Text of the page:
COLUMBUS, Ohio (WCMH)–What better way to celebrate the end of summer than with swimming?
With the new school year beginning, many families will be planning one last summer hurrah. But the rise of popularity for one swimming device has some parents and injury experts concerned.
In the past year, pools and vacations spots abroad have been seeing the emergence of “mermaid suits.” Not everyone is excited about the rising popularity of the summertime toy.
“It looks like a little girl’s dream come true. . . But it’s a bad idea,” says Lara McKenzie, Ph.D, associate professor at Nationwide Children’s Hospital Center for Injury Research and Policy.
The swimming device is made of fabric, and extends from the waist to the feet. It has a fin on the end, and makes the swimmer look–and swim–like a mermaid.
Nationwide Children’s Hospital started looking into the suits after parents began to ask about the safety aspects. But with the suits being relatively new, there isn’t much data to go on.
McKenzie says there are inherent problems with the mermaid suit. Primarily, the legs and feet are constricted while the swim device is being worn.
“The suits keep you from righting yourself while in the water,” said McKenzie.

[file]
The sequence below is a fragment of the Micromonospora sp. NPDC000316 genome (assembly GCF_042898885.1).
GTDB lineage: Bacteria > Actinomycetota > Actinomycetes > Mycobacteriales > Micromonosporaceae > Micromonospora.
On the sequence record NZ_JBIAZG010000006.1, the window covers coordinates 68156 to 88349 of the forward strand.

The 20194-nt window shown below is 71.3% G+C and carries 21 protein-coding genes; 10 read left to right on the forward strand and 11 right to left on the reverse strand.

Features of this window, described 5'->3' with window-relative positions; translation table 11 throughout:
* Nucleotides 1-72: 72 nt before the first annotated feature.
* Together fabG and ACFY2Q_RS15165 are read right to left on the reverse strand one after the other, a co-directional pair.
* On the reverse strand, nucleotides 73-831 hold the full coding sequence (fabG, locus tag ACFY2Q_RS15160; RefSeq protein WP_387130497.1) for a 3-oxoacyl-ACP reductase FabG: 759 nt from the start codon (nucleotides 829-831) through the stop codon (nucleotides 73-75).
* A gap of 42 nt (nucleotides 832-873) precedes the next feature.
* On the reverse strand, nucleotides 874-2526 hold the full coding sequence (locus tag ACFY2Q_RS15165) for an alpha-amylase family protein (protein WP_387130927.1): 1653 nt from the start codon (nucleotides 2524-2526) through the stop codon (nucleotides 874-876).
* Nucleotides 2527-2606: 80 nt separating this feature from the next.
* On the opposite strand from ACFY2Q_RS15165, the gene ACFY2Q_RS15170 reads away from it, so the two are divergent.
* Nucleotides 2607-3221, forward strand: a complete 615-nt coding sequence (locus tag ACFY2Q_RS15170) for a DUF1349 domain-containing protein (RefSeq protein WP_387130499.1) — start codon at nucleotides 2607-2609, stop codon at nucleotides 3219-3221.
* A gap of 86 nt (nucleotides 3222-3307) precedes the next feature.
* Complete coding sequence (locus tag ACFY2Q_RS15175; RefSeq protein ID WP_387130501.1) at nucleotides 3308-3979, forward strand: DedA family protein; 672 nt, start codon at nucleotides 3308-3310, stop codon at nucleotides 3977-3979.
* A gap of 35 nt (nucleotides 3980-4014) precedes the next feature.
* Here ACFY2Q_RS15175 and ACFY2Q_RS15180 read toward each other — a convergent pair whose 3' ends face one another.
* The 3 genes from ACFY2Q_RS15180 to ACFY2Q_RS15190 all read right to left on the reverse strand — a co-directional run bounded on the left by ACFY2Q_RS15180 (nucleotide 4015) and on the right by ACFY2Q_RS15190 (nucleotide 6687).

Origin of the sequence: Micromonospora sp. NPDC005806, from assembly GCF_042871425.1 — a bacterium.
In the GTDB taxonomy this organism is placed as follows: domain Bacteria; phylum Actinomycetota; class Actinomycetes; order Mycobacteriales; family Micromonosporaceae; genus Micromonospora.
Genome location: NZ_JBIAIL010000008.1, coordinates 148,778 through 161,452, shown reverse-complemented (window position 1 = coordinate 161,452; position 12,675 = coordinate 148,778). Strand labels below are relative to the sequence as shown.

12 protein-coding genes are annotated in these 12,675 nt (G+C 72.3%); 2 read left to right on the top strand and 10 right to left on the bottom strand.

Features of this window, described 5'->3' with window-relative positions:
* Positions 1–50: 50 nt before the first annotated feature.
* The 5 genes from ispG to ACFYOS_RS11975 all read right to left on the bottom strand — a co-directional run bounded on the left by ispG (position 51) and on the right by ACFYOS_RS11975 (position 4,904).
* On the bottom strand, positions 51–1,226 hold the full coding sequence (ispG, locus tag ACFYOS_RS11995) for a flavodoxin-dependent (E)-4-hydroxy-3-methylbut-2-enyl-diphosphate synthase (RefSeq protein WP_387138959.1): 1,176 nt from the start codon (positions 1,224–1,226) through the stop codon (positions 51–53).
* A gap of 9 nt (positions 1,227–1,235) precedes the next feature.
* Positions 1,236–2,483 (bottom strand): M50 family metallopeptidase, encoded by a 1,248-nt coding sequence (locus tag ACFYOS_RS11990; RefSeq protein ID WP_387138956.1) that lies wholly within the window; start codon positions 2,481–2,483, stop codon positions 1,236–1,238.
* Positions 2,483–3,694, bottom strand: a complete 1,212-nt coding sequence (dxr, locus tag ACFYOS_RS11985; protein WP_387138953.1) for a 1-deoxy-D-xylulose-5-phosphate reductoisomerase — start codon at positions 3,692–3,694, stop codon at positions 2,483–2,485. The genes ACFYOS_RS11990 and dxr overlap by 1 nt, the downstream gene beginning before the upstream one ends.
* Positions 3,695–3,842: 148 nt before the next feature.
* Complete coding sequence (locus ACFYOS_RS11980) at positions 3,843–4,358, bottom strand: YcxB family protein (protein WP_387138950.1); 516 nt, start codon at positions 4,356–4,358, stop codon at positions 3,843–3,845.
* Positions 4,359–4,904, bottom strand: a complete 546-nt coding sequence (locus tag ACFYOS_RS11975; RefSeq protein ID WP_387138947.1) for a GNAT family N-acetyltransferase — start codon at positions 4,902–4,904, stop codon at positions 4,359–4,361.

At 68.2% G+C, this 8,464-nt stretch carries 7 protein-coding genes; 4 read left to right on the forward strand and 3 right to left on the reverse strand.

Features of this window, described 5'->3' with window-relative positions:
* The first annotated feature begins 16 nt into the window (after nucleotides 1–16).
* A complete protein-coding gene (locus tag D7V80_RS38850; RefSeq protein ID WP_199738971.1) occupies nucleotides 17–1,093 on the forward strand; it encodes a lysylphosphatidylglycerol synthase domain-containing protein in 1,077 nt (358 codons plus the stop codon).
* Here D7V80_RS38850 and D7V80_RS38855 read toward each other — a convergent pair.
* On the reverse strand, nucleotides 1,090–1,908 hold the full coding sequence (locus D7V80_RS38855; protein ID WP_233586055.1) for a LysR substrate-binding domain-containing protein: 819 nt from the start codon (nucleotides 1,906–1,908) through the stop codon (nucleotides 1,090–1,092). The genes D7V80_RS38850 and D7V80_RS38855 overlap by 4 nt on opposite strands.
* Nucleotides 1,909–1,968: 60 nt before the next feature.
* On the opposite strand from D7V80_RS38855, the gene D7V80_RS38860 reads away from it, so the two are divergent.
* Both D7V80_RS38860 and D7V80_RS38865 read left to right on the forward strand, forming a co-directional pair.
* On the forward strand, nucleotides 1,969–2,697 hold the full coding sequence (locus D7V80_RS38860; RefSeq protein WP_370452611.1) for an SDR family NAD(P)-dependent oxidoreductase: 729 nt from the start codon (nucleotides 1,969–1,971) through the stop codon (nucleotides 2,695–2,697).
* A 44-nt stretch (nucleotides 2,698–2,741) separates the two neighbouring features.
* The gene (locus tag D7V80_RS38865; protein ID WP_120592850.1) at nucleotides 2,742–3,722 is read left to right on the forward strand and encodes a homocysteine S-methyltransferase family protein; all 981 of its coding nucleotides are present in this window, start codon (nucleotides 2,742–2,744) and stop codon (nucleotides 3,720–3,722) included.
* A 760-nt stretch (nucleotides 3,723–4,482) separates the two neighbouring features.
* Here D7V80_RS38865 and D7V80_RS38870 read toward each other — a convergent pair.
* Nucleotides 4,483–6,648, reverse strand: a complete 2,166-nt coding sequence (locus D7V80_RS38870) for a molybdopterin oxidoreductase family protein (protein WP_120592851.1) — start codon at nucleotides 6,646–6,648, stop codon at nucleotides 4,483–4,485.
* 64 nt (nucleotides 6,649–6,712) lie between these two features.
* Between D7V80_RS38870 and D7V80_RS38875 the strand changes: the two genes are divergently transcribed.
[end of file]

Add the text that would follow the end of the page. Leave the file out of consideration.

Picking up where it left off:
Also, the person wearing the suit must hop around the pool to get to the water.
While no formal study has been conducted by Nationwide Children’s Hospital, injury experts are not alone in their view of the device.
Tom Jones, director of operations at the Northwest Swim Club says, “We currently have no policy regarding the suits but are working toward one.”
The swim club has only seen one of the suits at the pool this season and asked the member to remove it for safety reasons.
The Grandview Municipal Pool has seen some suits this summer. Lifeguards have asked those wearing them to remain in the shallow end of the pool.
Jacob Smith, pool manager, says the Grandview pool maintains the policy of allowing any swim device that is Coast Guard Approved.
NBC4 was unable to identify any such mermaid suits that are approved by the USCG.
Experts at Nationwide Children’s Hospital recommend that parents purchase normal swim fins for their children as they allow feet and legs to move freely.
NBC4 will provide any updates to this story as they become available.